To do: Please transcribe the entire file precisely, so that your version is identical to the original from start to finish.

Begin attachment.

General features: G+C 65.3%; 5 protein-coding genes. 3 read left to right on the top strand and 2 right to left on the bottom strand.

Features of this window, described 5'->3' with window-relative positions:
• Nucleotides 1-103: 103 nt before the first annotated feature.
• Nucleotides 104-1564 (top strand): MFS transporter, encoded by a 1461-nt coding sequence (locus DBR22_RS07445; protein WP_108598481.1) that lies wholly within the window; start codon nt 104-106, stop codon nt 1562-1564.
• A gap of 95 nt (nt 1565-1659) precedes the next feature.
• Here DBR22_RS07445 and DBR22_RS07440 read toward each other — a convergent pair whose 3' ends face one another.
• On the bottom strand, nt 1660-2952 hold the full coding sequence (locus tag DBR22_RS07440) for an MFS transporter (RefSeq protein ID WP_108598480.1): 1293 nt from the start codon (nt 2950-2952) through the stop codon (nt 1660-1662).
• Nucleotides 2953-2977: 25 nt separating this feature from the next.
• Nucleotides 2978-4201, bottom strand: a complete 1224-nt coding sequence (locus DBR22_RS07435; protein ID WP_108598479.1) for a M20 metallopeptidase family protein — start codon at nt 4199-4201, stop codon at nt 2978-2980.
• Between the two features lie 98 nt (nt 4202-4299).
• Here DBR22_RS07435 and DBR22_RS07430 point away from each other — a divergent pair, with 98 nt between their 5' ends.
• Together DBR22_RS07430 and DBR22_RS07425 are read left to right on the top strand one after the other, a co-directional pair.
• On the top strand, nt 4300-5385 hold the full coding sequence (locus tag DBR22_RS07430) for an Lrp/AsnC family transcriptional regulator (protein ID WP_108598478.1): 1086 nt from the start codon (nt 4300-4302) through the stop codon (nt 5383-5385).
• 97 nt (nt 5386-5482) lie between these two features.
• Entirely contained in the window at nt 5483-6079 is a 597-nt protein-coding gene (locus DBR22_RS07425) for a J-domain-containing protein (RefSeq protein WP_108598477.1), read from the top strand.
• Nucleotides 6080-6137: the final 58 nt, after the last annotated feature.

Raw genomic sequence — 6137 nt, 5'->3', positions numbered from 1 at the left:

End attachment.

General features: G+C 65.3%; 5 protein-coding genes. 3 read left to right on the top strand and 2 right to left on the bottom strand.

Features of this window, described 5'->3' with window-relative positions:
• Nucleotides 1-103: 103 nt before the first annotated feature.
• Nucleotides 104-1564 (top strand): MFS transporter, encoded by a 1461-nt coding sequence (locus DBR22_RS07445; protein WP_108598481.1) that lies wholly within the window; start codon nt 104-106, stop codon nt 1562-1564.
• A gap of 95 nt (nt 1565-1659) precedes the next feature.
• Here DBR22_RS07445 and DBR22_RS07440 read toward each other — a convergent pair whose 3' ends face one another.
• On the bottom strand, nt 1660-2952 hold the full coding sequence (locus tag DBR22_RS07440) for an MFS transporter (RefSeq protein ID WP_108598480.1): 1293 nt from the start codon (nt 2950-2952) through the stop codon (nt 1660-1662).
• Nucleotides 2953-2977: 25 nt separating this feature from the next.
• Nucleotides 2978-4201, bottom strand: a complete 1224-nt coding sequence (locus DBR22_RS07435; protein ID WP_108598479.1) for a M20 metallopeptidase family protein — start codon at nt 4199-4201, stop codon at nt 2978-2980.
• Between the two features lie 98 nt (nt 4202-4299).
• Here DBR22_RS07435 and DBR22_RS07430 point away from each other — a divergent pair, with 98 nt between their 5' ends.
• Together DBR22_RS07430 and DBR22_RS07425 are read left to right on the top strand one after the other, a co-directional pair.
• On the top strand, nt 4300-5385 hold the full coding sequence (locus tag DBR22_RS07430) for an Lrp/AsnC family transcriptional regulator (protein ID WP_108598478.1): 1086 nt from the start codon (nt 4300-4302) through the stop codon (nt 5383-5385).
• 97 nt (nt 5386-5482) lie between these two features.
• Entirely contained in the window at nt 5483-6079 is a 597-nt protein-coding gene (locus DBR22_RS07425) for a J-domain-containing protein (RefSeq protein WP_108598477.1), read from the top strand.
• Nucleotides 6080-6137: the final 58 nt, after the last annotated feature.

Raw genomic sequence — 6137 nt, 5'->3', positions numbered from 1 at the left: